The manufacturers have said they only promote responsible drinking, including asking people to make sure they find out whether they can take the product into venues. But we know very little about this new vehicle of alcohol delivery: is it easily detectable when added to other drinks? Could it be used as another form of stealth intoxication in a manner similar to other drugs used to facilitate sexual assaults, for example? If the company suggest adding it to food but say it doesn’t affect taste, does this up the chances of some unsuspecting person consuming it?

Experience in multiple countries with alcopops has shown this type of product and marketing attracts young people at earlier ages, putting them at higher risk for addiction and other negative consequences than those who wait until they are older to drink.

In the US, regulation falls between a number of entities but the Treasury Department’s Alcohol Tobacco Tax and Trade Bureau (TTB) has the most power to regulate alcohol and control decisions through labelling and alcohol taxes. It is the agency that recently gave and then within days and without public explanation withdrew labelling approval for Palcohol to go on the market. It is also possible that the Food and Drug Administration could prevent Palcohol from going to market based on claims that it could be considered a food product or food additive. Given that Palcohol has never before been consumed or sold to the US public at large, it is unlikely the FDA would have considered it to be generally regarded as safe, the FDA’s standard for food safety.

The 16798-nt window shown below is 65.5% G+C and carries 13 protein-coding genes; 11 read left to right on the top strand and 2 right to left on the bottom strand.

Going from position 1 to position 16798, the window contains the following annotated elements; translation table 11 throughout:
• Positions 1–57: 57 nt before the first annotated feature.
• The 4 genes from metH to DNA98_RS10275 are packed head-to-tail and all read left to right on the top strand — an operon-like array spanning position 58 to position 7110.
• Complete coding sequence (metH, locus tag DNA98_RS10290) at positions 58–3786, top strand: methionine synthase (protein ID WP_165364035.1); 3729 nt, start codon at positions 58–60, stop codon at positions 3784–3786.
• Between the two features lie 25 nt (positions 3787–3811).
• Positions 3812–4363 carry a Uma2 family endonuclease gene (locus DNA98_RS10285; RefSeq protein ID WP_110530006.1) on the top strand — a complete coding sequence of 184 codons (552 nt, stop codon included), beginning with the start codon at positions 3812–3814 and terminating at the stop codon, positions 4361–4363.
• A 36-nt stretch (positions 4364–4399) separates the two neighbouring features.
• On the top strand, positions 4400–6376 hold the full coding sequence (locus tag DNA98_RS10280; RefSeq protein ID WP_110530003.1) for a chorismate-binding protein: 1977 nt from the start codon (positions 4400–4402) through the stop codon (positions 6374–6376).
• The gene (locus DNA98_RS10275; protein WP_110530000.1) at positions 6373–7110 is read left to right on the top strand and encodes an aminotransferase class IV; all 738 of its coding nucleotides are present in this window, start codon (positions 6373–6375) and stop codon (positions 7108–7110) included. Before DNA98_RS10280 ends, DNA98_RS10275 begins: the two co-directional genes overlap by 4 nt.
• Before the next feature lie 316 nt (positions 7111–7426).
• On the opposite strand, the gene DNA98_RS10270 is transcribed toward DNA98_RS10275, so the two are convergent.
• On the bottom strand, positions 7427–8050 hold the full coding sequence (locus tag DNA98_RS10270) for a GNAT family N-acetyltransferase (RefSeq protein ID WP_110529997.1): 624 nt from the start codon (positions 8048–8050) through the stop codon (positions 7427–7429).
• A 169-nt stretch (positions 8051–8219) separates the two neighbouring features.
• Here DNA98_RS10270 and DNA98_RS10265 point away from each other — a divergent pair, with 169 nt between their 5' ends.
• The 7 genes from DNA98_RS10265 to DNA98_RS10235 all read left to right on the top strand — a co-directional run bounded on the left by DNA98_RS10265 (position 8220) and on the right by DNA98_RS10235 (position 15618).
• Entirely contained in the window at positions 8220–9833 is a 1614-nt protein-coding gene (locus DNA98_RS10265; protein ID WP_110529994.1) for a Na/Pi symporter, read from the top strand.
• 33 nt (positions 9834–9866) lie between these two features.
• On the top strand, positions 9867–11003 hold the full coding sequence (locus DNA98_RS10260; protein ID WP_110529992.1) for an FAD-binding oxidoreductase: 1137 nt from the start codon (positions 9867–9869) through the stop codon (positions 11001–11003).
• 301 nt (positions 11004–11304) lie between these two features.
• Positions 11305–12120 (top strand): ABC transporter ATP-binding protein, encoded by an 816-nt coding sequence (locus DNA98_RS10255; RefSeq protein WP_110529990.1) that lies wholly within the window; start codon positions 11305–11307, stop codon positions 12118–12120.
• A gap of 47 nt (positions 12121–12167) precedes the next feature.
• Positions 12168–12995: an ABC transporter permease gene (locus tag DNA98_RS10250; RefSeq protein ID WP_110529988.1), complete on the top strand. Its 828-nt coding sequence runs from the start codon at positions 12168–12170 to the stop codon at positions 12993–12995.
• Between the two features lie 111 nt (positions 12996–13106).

The new, the cool, the tongue-in-cheek all appeal to younger people. Alcoholic powder would likely attract a similarly youthful and risk-taking customer base as did alcoholic jelly, and the result might just be more drinking, more addiction, injuries and other adverse consequences to the drinkers as well as the people around them.

The ConversationJane Binakonsky does not work for, consult to, own shares in or receive funding from any company or organisation that would benefit from this article, and has no relevant affiliations.

This article was originally published on The Conversation. Read the original article.

Show Hide image

Bertie Carvel's diary: What would the French think about infidelity to Doctor Foster?

The joy of debuting a new series, Rupert Murdoch's squeamishness and a sting in the tail.

According to the adage, the first thing an actor does when he gets a job is to go on holiday. And so, having finished our sold-out run of James Graham’s Ink at the Almeida and with the show (in which I play a young Rupert Murdoch) about to transfer into the West End, I’m packing my bags.

But before I can skip town, I’ve one more professional engagement: the press launch of series two of the BBC drama Doctor Foster, which we finished filming at Christmas. I’ve now seen the final cut of all five episodes, and I’m excited to share it with an audience. There’s no substitute for seeing other people’s reactions at first hand, especially with a show that got people talking so much first time around, and it’s electric to sit in a cinema full of expectant journalists and commentators and feel the room respond. Nothing beats this: to put so much into making a thing and then experience an audience’s unmediated, reflexive reaction. When it goes well, you feel that you’ve shared something, that you’ve all recognised something together about how things are. It’s a unifying feeling. A sort of bond.

Cheating spouses